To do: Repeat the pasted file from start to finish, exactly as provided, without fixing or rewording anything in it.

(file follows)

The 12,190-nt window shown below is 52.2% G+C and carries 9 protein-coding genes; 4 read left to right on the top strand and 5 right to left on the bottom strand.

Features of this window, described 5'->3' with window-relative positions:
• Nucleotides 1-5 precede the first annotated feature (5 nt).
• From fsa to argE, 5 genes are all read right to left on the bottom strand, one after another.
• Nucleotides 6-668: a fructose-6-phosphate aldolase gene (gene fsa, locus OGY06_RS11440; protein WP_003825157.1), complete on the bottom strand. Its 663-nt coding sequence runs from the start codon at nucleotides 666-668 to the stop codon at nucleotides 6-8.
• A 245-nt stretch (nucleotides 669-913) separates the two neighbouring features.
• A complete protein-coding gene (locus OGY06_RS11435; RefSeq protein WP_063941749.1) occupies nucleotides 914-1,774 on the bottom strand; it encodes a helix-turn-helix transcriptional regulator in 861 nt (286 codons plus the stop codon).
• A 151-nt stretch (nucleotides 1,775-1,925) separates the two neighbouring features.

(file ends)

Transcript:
The 12,190-nt window shown below is 52.2% G+C and carries 9 protein-coding genes; 4 read left to right on the top strand and 5 right to left on the bottom strand.

Features of this window, described 5'->3' with window-relative positions:
• Nucleotides 1-5 precede the first annotated feature (5 nt).
• From fsa to argE, 5 genes are all read right to left on the bottom strand, one after another.
• Nucleotides 6-668: a fructose-6-phosphate aldolase gene (gene fsa, locus OGY06_RS11440; protein WP_003825157.1), complete on the bottom strand. Its 663-nt coding sequence runs from the start codon at nucleotides 666-668 to the stop codon at nucleotides 6-8.
• A 245-nt stretch (nucleotides 669-913) separates the two neighbouring features.
• A complete protein-coding gene (locus OGY06_RS11435; RefSeq protein WP_063941749.1) occupies nucleotides 914-1,774 on the bottom strand; it encodes a helix-turn-helix transcriptional regulator in 861 nt (286 codons plus the stop codon).
• A 151-nt stretch (nucleotides 1,775-1,925) separates the two neighbouring features.